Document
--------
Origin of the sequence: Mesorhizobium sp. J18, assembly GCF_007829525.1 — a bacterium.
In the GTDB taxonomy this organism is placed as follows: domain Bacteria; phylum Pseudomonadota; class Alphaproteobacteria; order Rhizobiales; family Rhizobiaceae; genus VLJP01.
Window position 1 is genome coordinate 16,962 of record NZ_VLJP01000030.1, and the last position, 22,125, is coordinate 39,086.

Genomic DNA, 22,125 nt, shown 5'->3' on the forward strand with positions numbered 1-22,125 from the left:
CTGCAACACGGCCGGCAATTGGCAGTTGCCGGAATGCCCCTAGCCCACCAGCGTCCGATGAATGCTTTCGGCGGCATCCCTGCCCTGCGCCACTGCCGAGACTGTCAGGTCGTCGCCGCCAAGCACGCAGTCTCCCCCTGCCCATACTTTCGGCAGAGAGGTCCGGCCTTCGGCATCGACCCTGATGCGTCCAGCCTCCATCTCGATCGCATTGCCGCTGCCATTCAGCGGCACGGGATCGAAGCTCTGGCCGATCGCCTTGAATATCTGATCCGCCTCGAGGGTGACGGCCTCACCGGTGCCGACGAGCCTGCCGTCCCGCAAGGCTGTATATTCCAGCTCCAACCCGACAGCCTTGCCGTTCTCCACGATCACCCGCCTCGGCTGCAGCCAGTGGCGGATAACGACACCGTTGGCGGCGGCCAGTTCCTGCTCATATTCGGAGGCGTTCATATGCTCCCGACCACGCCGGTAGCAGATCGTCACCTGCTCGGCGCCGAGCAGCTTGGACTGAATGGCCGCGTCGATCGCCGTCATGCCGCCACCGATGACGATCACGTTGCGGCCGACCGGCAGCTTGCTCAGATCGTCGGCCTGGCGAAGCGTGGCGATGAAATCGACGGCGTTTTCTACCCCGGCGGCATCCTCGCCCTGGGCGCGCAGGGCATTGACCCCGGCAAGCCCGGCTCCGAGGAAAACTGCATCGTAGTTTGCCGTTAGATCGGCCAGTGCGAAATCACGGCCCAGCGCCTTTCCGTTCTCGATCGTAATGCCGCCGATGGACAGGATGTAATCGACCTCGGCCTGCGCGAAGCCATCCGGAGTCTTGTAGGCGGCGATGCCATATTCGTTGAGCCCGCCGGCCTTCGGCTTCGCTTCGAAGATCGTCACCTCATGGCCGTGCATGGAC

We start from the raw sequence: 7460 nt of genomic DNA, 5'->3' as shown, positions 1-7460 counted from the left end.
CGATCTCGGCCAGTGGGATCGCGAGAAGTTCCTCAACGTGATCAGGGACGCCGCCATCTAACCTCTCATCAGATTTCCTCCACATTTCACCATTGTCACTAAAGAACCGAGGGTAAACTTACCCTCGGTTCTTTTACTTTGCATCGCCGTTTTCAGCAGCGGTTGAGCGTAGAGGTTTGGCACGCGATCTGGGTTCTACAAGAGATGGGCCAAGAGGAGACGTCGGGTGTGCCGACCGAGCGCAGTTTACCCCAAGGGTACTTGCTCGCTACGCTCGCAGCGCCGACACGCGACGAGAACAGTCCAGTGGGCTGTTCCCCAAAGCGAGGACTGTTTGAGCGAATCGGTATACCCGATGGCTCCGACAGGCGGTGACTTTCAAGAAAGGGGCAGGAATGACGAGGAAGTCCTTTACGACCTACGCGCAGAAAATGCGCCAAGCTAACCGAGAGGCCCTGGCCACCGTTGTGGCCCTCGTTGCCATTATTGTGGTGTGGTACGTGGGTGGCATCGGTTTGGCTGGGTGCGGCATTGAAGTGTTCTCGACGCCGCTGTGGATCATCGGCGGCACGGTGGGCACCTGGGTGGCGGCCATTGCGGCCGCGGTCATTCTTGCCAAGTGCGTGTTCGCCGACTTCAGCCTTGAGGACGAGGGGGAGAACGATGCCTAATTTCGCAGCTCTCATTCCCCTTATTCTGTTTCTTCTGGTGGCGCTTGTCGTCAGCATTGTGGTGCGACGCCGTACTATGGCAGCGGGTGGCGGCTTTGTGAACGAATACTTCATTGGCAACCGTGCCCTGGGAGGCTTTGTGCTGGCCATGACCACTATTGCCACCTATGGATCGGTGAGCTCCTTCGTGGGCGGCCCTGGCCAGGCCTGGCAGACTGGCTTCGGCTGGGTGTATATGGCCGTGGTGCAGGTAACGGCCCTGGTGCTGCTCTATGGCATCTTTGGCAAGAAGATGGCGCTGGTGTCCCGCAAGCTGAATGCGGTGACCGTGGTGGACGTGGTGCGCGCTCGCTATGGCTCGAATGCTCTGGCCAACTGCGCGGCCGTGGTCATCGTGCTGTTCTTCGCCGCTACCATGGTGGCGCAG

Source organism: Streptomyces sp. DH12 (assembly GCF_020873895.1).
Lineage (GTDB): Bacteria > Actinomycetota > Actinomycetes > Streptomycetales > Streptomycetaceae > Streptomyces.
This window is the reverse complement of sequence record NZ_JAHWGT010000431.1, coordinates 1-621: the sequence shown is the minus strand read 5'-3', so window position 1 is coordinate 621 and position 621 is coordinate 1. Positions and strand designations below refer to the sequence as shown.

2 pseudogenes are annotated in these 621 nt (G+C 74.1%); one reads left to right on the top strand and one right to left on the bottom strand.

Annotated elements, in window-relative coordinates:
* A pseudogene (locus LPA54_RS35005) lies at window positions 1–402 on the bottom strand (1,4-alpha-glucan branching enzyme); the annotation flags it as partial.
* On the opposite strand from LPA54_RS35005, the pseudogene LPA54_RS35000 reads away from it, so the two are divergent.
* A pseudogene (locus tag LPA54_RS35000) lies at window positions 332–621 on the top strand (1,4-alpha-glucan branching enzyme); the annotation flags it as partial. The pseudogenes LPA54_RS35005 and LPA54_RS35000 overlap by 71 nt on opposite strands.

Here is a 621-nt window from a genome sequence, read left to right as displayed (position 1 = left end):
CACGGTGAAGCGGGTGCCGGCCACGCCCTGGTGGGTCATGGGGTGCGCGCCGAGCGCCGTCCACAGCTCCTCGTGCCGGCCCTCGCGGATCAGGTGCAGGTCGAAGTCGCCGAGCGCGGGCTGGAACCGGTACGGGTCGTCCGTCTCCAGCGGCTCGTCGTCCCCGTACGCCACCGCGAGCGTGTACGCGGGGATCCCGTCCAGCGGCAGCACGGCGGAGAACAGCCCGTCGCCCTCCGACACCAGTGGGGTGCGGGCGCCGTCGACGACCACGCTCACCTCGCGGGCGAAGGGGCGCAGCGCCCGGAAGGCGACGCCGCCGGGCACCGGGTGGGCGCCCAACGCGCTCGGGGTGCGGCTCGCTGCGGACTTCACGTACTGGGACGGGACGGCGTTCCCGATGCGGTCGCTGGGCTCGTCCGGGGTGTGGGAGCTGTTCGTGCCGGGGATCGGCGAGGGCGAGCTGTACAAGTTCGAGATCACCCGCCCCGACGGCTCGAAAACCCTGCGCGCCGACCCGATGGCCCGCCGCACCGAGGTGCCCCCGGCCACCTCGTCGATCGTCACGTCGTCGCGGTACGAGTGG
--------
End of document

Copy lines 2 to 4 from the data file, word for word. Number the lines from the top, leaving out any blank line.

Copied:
In the GTDB taxonomy this organism is placed as follows: domain Bacteria; phylum Pseudomonadota; class Alphaproteobacteria; order Rhizobiales; family Rhizobiaceae; genus VLJP01.
Window position 1 is genome coordinate 16,962 of record NZ_VLJP01000030.1, and the last position, 22,125, is coordinate 39,086.

Genomic DNA, 22,125 nt, shown 5'->3' on the forward strand with positions numbered 1-22,125 from the left: